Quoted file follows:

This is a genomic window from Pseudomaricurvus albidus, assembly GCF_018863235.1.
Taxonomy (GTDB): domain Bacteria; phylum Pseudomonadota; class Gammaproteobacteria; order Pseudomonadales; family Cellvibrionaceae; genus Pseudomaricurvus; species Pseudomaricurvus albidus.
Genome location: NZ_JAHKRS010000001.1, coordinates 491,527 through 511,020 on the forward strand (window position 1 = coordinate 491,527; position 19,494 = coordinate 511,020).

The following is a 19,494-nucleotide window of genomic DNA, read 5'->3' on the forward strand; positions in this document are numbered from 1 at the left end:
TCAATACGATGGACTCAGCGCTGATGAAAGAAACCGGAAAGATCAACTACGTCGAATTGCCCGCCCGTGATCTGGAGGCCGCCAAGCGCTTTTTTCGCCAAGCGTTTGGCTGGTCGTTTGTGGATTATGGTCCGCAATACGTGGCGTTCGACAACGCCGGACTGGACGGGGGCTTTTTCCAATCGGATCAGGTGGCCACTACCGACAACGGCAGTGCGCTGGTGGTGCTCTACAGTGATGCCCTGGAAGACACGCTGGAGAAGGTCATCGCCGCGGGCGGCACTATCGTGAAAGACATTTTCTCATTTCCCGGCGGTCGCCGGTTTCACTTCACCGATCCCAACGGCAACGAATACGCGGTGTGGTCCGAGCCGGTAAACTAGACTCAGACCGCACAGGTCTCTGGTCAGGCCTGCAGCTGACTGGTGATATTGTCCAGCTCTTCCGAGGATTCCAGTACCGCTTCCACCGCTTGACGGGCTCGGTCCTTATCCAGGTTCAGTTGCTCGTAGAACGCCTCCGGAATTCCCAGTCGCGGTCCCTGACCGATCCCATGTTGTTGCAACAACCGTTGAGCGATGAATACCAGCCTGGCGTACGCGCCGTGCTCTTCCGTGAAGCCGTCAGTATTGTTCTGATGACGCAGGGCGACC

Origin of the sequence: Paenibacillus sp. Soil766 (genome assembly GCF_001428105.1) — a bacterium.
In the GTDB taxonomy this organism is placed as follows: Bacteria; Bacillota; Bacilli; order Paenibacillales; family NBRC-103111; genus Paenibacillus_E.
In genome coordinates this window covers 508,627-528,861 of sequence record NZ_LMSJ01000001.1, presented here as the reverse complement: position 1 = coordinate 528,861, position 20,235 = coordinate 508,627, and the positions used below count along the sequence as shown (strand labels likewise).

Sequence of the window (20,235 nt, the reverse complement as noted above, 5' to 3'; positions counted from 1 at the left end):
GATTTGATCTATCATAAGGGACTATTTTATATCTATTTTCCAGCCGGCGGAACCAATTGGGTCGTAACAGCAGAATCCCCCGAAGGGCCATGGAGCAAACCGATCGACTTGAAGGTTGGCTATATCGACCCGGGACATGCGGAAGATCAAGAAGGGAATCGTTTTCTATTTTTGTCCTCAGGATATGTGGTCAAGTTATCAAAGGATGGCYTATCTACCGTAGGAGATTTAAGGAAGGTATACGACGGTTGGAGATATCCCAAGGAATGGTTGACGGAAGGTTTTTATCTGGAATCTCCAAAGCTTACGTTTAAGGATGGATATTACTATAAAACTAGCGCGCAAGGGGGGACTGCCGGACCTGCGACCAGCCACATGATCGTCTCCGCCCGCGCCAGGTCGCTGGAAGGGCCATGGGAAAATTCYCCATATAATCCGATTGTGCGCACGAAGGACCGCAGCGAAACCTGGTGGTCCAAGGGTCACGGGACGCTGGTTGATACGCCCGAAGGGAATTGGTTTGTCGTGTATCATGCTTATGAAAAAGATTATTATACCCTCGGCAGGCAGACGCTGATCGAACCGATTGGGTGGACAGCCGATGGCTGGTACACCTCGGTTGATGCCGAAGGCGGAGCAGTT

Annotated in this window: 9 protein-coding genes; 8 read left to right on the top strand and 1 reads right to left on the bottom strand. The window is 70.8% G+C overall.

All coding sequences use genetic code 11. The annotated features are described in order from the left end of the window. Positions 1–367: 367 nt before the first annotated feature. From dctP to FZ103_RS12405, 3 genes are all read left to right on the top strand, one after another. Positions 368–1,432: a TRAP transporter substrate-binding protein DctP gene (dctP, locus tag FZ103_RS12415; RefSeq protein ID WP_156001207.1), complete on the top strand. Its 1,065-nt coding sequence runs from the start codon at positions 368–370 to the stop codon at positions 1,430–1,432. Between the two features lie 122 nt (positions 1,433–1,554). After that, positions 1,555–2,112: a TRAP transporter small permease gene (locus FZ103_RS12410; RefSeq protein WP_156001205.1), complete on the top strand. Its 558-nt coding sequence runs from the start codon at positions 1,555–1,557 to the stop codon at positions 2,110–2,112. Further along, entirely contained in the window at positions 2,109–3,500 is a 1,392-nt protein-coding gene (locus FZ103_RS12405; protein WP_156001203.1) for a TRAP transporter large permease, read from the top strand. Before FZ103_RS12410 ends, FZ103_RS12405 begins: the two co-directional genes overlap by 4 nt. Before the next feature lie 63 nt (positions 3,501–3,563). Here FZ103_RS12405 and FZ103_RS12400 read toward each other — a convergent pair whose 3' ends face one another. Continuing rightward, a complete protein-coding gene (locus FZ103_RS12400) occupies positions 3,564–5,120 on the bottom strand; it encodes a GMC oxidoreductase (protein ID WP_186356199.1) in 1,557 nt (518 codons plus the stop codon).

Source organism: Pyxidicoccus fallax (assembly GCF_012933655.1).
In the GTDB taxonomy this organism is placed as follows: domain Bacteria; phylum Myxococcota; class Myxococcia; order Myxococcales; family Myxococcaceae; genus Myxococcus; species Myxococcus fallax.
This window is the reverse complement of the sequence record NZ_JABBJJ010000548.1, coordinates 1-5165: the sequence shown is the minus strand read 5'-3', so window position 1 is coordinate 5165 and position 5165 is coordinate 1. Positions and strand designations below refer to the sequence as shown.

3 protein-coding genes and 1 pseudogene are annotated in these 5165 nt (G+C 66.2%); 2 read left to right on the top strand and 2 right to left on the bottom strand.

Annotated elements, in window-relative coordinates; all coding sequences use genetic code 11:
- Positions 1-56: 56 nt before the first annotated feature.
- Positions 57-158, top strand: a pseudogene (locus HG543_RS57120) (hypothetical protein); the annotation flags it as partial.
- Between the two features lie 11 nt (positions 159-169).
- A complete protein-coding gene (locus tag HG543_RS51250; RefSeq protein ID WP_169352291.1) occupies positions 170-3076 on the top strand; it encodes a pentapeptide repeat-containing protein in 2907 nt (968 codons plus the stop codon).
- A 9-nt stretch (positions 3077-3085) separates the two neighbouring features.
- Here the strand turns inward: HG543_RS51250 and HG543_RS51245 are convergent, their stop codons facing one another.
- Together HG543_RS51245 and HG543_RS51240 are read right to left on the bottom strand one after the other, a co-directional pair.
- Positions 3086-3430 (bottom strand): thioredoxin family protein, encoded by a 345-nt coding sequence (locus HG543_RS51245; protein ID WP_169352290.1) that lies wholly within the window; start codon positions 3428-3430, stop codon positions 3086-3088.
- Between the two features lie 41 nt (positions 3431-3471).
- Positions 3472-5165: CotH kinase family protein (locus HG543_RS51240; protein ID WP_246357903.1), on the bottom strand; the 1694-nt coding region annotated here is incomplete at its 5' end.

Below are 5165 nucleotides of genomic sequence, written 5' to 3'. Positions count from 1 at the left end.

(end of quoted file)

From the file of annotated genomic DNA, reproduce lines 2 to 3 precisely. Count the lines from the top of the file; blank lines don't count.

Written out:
Taxonomy (GTDB): domain Bacteria; phylum Pseudomonadota; class Gammaproteobacteria; order Pseudomonadales; family Cellvibrionaceae; genus Pseudomaricurvus; species Pseudomaricurvus albidus.
Genome location: NZ_JAHKRS010000001.1, coordinates 491,527 through 511,020 on the forward strand (window position 1 = coordinate 491,527; position 19,494 = coordinate 511,020).